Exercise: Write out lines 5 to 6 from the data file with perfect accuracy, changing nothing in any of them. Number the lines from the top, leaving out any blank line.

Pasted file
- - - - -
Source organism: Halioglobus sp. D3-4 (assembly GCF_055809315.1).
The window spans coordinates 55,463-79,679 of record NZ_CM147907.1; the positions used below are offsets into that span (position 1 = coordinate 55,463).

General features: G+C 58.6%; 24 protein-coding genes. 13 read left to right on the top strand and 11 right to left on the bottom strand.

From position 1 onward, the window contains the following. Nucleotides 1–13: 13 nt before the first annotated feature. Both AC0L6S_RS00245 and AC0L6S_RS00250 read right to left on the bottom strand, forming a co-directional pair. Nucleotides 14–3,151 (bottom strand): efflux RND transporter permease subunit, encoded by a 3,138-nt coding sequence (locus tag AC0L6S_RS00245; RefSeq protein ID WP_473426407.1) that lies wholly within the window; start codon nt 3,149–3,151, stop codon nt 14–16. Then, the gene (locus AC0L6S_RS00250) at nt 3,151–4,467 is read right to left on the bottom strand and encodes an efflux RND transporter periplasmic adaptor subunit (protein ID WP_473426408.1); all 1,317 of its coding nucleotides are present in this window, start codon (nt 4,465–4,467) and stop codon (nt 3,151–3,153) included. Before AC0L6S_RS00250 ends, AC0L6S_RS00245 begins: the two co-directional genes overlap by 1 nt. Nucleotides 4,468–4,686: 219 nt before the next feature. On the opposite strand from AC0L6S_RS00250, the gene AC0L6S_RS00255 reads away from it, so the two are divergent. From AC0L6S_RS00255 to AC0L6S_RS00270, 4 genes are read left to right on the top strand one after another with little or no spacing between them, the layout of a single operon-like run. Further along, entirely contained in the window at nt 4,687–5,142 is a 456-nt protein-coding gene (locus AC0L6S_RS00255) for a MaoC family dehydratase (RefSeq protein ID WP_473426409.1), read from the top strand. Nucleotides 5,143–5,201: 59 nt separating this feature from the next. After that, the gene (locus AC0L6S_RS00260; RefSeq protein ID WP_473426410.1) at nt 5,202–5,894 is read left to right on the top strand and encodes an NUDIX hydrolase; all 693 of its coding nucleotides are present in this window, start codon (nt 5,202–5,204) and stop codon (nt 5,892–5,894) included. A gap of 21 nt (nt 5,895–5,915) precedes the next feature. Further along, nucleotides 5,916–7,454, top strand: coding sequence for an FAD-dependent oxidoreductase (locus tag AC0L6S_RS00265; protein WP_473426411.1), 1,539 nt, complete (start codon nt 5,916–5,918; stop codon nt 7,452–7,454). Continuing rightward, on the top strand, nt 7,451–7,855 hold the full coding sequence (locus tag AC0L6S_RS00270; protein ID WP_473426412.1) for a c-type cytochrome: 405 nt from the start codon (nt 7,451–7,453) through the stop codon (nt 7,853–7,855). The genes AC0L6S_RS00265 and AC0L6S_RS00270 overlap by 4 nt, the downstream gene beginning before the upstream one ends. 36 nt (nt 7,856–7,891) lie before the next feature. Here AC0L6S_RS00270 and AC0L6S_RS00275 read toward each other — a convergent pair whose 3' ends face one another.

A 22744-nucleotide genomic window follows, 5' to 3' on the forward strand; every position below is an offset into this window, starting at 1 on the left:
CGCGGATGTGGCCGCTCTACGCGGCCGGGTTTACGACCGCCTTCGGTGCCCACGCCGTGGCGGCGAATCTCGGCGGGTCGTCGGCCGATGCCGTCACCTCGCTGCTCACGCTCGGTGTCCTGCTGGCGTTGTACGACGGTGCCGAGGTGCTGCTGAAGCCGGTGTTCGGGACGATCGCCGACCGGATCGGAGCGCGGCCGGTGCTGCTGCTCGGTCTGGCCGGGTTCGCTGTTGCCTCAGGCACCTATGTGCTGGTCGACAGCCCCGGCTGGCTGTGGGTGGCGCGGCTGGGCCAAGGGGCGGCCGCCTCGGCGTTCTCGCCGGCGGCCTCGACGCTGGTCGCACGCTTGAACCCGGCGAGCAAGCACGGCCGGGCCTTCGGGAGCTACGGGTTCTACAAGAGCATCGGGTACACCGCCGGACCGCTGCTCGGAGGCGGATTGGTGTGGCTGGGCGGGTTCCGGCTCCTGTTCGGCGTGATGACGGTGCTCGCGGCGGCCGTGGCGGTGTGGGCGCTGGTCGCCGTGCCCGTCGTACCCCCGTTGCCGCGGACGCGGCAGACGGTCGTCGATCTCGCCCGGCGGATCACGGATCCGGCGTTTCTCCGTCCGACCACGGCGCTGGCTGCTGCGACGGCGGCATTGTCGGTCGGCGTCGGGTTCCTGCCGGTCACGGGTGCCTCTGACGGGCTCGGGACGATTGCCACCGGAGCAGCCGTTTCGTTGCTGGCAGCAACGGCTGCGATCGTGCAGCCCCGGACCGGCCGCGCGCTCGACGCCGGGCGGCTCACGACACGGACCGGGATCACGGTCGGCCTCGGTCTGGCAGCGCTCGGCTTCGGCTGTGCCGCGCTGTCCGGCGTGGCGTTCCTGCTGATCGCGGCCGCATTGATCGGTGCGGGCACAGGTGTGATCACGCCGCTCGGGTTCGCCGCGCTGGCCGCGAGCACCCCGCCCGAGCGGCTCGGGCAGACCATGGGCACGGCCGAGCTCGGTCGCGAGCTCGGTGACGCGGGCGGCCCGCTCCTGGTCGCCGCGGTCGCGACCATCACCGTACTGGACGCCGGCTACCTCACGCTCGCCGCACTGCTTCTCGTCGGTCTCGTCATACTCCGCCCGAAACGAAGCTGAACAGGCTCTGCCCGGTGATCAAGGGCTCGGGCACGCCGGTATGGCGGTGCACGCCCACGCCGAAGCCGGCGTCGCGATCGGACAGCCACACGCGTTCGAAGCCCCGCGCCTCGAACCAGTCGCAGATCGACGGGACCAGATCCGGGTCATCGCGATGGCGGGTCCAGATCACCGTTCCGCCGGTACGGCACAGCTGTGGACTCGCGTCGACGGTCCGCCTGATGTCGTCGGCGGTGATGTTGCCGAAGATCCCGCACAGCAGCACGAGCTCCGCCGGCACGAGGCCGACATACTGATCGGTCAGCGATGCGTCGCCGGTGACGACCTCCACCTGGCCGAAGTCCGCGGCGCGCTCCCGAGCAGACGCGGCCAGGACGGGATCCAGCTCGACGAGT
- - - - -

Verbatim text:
A 22744-nucleotide genomic window follows, 5' to 3' on the forward strand; every position below is an offset into this window, starting at 1 on the left:
CGCGGATGTGGCCGCTCTACGCGGCCGGGTTTACGACCGCCTTCGGTGCCCACGCCGTGGCGGCGAATCTCGGCGGGTCGTCGGCCGATGCCGTCACCTCGCTGCTCACGCTCGGTGTCCTGCTGGCGTTGTACGACGGTGCCGAGGTGCTGCTGAAGCCGGTGTTCGGGACGATCGCCGACCGGATCGGAGCGCGGCCGGTGCTGCTGCTCGGTCTGGCCGGGTTCGCTGTTGCCTCAGGCACCTATGTGCTGGTCGACAGCCCCGGCTGGCTGTGGGTGGCGCGGCTGGGCCAAGGGGCGGCCGCCTCGGCGTTCTCGCCGGCGGCCTCGACGCTGGTCGCACGCTTGAACCCGGCGAGCAAGCACGGCCGGGCCTTCGGGAGCTACGGGTTCTACAAGAGCATCGGGTACACCGCCGGACCGCTGCTCGGAGGCGGATTGGTGTGGCTGGGCGGGTTCCGGCTCCTGTTCGGCGTGATGACGGTGCTCGCGGCGGCCGTGGCGGTGTGGGCGCTGGTCGCCGTGCCCGTCGTACCCCCGTTGCCGCGGACGCGGCAGACGGTCGTCGATCTCGCCCGGCGGATCACGGATCCGGCGTTTCTCCGTCCGACCACGGCGCTGGCTGCTGCGACGGCGGCATTGTCGGTCGGCGTCGGGTTCCTGCCGGTCACGGGTGCCTCTGACGGGCTCGGGACGATTGCCACCGGAGCAGCCGTTTCGTTGCTGGCAGCAACGGCTGCGATCGTGCAGCCCCGGACCGGCCGCGCGCTCGACGCCGGGCGGCTCACGACACGGACCGGGATCACGGTCGGCCTCGGTCTGGCAGCGCTCGGCTTCGGCTGTGCCGCGCTGTCCGGCGTGGCGTTCCTGCTGATCGCGGCCGCATTGATCGGTGCGGGCACAGGTGTGATCACGCCGCTCGGGTTCGCCGCGCTGGCCGCGAGCACCCCGCCCGAGCGGCTCGGGCAGACCATGGGCACGGCCGAGCTCGGTCGCGAGCTCGGTGACGCGGGCGGCCCGCTCCTGGTCGCCGCGGTCGCGACCATCACCGTACTGGACGCCGGCTACCTCACGCTCGCCGCACTGCTTCTCGTCGGTCTCGTCATACTCCGCCCGAAACGAAGCTGAACAGGCTCTGCCCGGTGATCAAGGGCTCGGGCACGCCGGTATGGCGGTGCACGCCCACGCCGAAGCCGGCGTCGCGATCGGACAGCCACACGCGTTCGAAGCCCCGCGCCTCGAACCAGTCGCAGATCGACGGGACCAGATCCGGGTCATCGCGATGGCGGGTCCAGATCACCGTTCCGCCGGTACGGCACAGCTGTGGACTCGCGTCGACGGTCCGCCTGATGTCGTCGGCGGTGATGTTGCCGAAGATCCCGCACAGCAGCACGAGCTCCGCCGGCACGAGGCCGACATACTGATCGGTCAGCGATGCGTCGCCGGTGACGACCTCCACCTGGCCGAAGTCCGCGGCGCGCTCCCGAGCAGACGCGGCCAGGACGGGATCCAGCTCGACGAGT